For the duration of my time as a Wolverine, the opinion section has been my home. I’ve taken refuge in its presentation of unabashed student perspectives and found solace in its inky pages filled with impassioned beliefs. And now, this is the last time my byline and awkward picture will appear above the paragraphs I’m so used to carefully crafting. It would be a lie to say that doesn’t terrify me.
Upon graduation, I know I will reminisce about the quad’s sunny tables and the rambunctious library, but the place I will perhaps miss most is the top of A10. The blank space beckoned me to share whatever I was thinking, feeling or experiencing without boundaries (except wordcounts) each issue and every volume, and it felt like the keys to the kingdom. I credit the spot where these words appear with making me the person I am today, and for that, I am so grateful.
Clueless and lost as I was as a middle schooler, I somehow found my way to “The Spectrum,” where I began my adventure with opinion writing by penning the ‘Center’ section of the political column ‘Left, Right, Center.’ Reading those pieces now, I can tell I was not yet firm in my beliefs and avoided tackling tougher questions, of which there were plenty, considering it was the 2016 election season. I was reserved, shy and still finding my voice, which is easily detectable in my early style. Despite this, what is just as discernible in the fragmented sentences and basic vocabulary that characterize these pieces is my brewing passion for writing.
Knowing that penning editorials fueled my intellectual fire, I branched out from just providing the center point of view on immigration and foreign policy. Perhaps most monumentally, I once wrote about the vital role of journalism, not knowing that my interest in the topic would only grow as I became a more outspoken and mature author who would ultimately be shaped by her beliefs regarding free speech, transparency and the power of writing.
Beginning again at the bottom of the journalistic totem pole sophomore year, I was drawn to the opinion section, where I blended into a group of witty, pensive students. The idea that Weiler would make such an impact on me never crossed my mind as I searched for a place on staff in my first few days, intimidated as ever by the senior editors.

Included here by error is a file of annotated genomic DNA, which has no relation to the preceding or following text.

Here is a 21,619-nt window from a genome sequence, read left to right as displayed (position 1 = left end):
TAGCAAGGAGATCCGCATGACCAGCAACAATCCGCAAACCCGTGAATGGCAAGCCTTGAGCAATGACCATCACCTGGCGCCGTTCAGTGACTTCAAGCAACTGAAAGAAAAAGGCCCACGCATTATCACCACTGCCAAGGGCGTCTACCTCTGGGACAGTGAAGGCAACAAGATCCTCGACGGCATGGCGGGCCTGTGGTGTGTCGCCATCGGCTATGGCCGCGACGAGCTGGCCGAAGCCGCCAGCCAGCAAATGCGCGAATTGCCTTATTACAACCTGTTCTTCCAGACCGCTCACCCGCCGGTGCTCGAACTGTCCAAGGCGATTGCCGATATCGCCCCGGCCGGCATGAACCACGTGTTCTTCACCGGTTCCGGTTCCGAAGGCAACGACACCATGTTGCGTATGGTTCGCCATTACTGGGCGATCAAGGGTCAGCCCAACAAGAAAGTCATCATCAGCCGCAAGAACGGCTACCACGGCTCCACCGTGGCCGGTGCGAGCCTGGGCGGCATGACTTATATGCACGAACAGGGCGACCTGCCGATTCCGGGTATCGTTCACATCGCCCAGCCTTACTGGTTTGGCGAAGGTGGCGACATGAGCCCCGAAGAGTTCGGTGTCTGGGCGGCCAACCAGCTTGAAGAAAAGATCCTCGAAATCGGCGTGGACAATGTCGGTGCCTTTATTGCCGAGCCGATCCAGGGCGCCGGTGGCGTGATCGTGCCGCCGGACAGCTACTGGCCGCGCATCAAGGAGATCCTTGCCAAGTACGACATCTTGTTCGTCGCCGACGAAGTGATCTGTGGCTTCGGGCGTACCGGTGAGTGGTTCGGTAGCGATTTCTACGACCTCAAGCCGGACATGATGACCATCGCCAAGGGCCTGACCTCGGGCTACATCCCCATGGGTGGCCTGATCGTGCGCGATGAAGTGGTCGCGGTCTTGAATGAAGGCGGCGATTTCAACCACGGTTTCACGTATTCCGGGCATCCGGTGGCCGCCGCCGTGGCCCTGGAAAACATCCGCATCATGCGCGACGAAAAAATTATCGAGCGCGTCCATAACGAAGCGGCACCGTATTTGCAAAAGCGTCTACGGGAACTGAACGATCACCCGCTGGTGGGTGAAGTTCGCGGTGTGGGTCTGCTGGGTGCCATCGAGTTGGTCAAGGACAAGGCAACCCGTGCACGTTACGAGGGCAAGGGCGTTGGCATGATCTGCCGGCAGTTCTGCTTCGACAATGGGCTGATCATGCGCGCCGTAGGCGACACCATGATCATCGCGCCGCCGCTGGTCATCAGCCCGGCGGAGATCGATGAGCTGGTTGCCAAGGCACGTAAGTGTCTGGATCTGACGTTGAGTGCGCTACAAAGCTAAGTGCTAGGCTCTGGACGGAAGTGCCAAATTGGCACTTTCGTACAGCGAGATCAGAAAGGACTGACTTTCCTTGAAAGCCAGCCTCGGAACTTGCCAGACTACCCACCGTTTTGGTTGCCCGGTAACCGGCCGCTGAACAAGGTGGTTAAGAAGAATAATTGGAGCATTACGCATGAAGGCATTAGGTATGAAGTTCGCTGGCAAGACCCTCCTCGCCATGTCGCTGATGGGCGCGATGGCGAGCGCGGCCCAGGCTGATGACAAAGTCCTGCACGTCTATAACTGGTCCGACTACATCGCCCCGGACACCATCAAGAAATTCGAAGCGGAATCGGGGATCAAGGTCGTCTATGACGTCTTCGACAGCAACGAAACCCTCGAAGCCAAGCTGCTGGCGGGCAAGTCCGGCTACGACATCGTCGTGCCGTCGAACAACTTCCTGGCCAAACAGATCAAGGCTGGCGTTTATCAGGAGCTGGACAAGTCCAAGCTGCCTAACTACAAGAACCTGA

Rapidly, peers became friends and the people I spent layout weekends with became an integral part of my high school experience: we forged memories, cracked jokes and even endured struggles.
Opinion writing became an important part of my life, not only because I enjoyed it or thrived on the experiences it gave me, but because its foundational ideals of free expression and critical analysis helped mold me into the confident, thoughtful and forthright individual I am proud to be today.
Without the experiences these pages gave me, I would undoubtedly be a different person, probably still meekly straddling the fence in my viewpoints like I did in middle school. While my vocabulary has grown and my understanding of syntax has improved since then, the most remarkable changes have been in my own thought process, boldness and outlook I am now proud to be someone who never backs down and has encouraged others to do the same through my writing.
Now, I owe this all to the outlet I was given, the people I met and the fact that every challenge I faced, no matter how hefty, was accompanied by an even larger burst of support and self-growth.
Now, as I finish my last “journal entry” in the space I credit with constructing much of my character, I hope that the next student who has something to say will courageously fill these few inches on the page and that they too find themselves inspired by the magic of candid self-expression through opinion writing.